The development of a European UAV has several benefits for the European defence industry and the EU as a whole. One of the main benefits is the enhancement of European defence capabilities and the relative reduction of reliance on non-EU suppliers. The subsequent development of a European UAV will also create new jobs with high specialization and stimulate economic growth in the EU. Collaboration among European defence companies can lead to greater efficiency in developing and producing UAVs. By working together, companies can reduce duplication of effort and streamline the development and production process. This can lead to faster development timelines and lower costs, benefiting both companies and military customers. Participating in joint projects, European defence companies and countries can build stronger relationships and trust, which can be critical in promoting broader defence cooperation.
Moreover, a European UAV will give the EU greater autonomy and control over its defence and enable the EU to participate in international peacekeeping and humanitarian missions more effectively, quickly and without asking for essential NATO assistance.
In addition, a European UAV will create new opportunities for companies to collaborate and share their expertise and know-how. This can help companies to stay competitive in the global defence market and provide cutting-edge solutions to military customers. It will also encourage innovation and the development of new technologies, enabling European technological academic institutions and promoting scientific breakthroughs.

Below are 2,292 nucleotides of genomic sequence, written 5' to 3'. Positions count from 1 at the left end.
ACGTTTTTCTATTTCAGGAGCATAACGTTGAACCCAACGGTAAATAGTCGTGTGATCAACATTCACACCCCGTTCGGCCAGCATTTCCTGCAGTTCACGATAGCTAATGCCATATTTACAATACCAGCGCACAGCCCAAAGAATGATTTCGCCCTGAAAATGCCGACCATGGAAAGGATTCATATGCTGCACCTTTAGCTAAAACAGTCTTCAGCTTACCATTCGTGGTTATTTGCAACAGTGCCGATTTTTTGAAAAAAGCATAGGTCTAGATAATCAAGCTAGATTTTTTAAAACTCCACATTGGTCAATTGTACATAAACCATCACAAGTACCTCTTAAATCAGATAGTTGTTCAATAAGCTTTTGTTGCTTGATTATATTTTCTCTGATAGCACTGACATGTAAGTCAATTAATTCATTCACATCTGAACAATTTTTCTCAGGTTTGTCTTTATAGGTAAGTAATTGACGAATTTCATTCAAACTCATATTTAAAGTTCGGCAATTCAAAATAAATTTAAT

EU has already recognized the importance of UAVs for military operations and has taken steps to foster collaboration and innovation in the field through the European Defence Fund (EDF) and the European Defence Agency (EDA). The main goal is to promote defence cooperation and research among member states and funding projects related to UAVs, including research and development of new technologies and the production of new UAVs with increased capabilities and competitiveness in the modern operational environment.
Developing a European UAV is a significant project that will enhance European defence capabilities and reduce dependence on foreign suppliers. The European defence industry plays a crucial role in the Eurodrone project and the general impact will affect its future.
In conclusion, the European defence industries are well-positioned to leverage their synergies in the field of UAVs, given the region’s technological expertise and innovation in the aerospace and defence sectors. What is needed is a common vision, ambition and willingness to surpass any past anchorages and establish a meaningful and creative European defence collaboration to produce a mission-capable European strategic UAV.
About the author:
Captain, Hellenic Air Force (HAF)
RPAS Pilot/Mission Commander (MC) at 390 UAV Sqn “Acheron”
MA in Governance, Development and Security in the Mediterranean
MA in International and European Relations